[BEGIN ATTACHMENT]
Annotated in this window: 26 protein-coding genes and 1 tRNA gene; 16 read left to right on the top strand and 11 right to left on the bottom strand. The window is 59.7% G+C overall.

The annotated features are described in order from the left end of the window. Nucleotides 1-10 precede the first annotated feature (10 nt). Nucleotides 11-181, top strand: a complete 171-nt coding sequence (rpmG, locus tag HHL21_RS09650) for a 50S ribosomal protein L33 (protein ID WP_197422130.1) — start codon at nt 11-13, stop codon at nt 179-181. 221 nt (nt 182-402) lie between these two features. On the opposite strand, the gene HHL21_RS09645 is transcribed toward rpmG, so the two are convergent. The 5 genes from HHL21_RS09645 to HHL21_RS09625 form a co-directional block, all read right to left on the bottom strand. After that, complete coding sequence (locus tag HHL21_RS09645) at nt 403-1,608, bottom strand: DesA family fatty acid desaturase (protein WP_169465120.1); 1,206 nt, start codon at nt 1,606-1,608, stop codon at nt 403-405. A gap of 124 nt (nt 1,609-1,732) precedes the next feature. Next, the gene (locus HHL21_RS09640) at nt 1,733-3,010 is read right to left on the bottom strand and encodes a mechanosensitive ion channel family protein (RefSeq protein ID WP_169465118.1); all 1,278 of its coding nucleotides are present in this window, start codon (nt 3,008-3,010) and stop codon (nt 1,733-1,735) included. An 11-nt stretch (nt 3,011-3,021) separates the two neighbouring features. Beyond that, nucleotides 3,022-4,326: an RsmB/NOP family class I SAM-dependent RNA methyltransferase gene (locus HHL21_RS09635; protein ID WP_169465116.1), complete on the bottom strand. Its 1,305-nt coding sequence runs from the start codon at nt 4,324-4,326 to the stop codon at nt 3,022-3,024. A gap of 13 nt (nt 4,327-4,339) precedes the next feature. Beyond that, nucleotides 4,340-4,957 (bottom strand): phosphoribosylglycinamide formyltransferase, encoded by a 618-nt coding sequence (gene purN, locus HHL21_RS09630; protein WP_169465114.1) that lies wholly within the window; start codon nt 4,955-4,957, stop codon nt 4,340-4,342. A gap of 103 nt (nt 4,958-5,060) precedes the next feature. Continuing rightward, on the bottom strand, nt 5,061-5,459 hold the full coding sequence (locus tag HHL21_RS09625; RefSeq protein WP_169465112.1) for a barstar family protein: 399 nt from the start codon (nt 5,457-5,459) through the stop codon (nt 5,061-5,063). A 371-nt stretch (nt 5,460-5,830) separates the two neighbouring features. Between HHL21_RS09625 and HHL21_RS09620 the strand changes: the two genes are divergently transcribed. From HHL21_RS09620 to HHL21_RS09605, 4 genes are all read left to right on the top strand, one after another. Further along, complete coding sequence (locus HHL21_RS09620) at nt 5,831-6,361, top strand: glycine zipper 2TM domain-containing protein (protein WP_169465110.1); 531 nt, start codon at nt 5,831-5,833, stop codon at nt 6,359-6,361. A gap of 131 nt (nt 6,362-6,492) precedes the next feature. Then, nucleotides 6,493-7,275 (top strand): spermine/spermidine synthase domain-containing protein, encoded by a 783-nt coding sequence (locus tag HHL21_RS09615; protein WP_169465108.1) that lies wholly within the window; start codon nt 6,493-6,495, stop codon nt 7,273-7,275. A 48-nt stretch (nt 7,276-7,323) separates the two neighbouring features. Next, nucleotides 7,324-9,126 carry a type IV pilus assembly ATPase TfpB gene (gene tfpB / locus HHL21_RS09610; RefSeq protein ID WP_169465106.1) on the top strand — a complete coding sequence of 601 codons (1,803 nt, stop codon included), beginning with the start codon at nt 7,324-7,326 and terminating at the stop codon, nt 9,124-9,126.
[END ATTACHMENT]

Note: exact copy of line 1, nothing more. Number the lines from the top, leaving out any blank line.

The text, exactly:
Annotated in this window: 26 protein-coding genes and 1 tRNA gene; 16 read left to right on the top strand and 11 right to left on the bottom strand. The window is 59.7% G+C overall.